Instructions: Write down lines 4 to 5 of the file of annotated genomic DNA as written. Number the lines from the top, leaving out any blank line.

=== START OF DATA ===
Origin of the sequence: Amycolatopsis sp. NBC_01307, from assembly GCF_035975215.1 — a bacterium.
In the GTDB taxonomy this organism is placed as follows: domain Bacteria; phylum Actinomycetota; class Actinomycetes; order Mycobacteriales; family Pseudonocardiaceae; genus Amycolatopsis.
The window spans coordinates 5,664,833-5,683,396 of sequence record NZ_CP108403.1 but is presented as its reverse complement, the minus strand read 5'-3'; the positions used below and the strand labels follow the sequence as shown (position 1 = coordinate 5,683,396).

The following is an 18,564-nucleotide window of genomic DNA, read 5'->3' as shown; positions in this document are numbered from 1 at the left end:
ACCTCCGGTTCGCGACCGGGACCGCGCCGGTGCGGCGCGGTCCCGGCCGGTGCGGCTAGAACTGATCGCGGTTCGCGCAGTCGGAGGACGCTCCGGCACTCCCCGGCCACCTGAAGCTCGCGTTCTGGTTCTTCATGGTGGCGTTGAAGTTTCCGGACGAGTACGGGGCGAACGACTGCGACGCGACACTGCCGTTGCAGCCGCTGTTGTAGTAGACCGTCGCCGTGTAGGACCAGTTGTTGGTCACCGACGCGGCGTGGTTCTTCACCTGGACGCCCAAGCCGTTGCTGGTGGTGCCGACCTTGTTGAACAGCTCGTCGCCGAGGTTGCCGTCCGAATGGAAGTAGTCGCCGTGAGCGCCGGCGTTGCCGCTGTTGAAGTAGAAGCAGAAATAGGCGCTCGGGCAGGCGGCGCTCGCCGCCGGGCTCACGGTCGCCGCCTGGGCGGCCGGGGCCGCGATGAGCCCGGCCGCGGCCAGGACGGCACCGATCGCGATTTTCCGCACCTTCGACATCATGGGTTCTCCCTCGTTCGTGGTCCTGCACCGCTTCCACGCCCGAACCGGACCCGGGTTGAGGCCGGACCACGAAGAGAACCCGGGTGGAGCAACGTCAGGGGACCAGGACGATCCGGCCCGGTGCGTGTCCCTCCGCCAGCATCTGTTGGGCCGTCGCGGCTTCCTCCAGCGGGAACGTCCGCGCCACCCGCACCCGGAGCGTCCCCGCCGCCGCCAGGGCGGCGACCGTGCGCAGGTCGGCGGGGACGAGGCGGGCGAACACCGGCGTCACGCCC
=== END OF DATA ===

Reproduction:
The following is an 18,564-nucleotide window of genomic DNA, read 5'->3' as shown; positions in this document are numbered from 1 at the left end:
ACCTCCGGTTCGCGACCGGGACCGCGCCGGTGCGGCGCGGTCCCGGCCGGTGCGGCTAGAACTGATCGCGGTTCGCGCAGTCGGAGGACGCTCCGGCACTCCCCGGCCACCTGAAGCTCGCGTTCTGGTTCTTCATGGTGGCGTTGAAGTTTCCGGACGAGTACGGGGCGAACGACTGCGACGCGACACTGCCGTTGCAGCCGCTGTTGTAGTAGACCGTCGCCGTGTAGGACCAGTTGTTGGTCACCGACGCGGCGTGGTTCTTCACCTGGACGCCCAAGCCGTTGCTGGTGGTGCCGACCTTGTTGAACAGCTCGTCGCCGAGGTTGCCGTCCGAATGGAAGTAGTCGCCGTGAGCGCCGGCGTTGCCGCTGTTGAAGTAGAAGCAGAAATAGGCGCTCGGGCAGGCGGCGCTCGCCGCCGGGCTCACGGTCGCCGCCTGGGCGGCCGGGGCCGCGATGAGCCCGGCCGCGGCCAGGACGGCACCGATCGCGATTTTCCGCACCTTCGACATCATGGGTTCTCCCTCGTTCGTGGTCCTGCACCGCTTCCACGCCCGAACCGGACCCGGGTTGAGGCCGGACCACGAAGAGAACCCGGGTGGAGCAACGTCAGGGGACCAGGACGATCCGGCCCGGTGCGTGTCCCTCCGCCAGCATCTGTTGGGCCGTCGCGGCTTCCTCCAGCGGGAACGTCCGCGCCACCCGCACCCGGAGCGTCCCCGCCGCCGCCAGGGCGGCGACCGTGCGCAGGTCGGCGGGGACGAGGCGGGCGAACACCGGCGTCACGCCC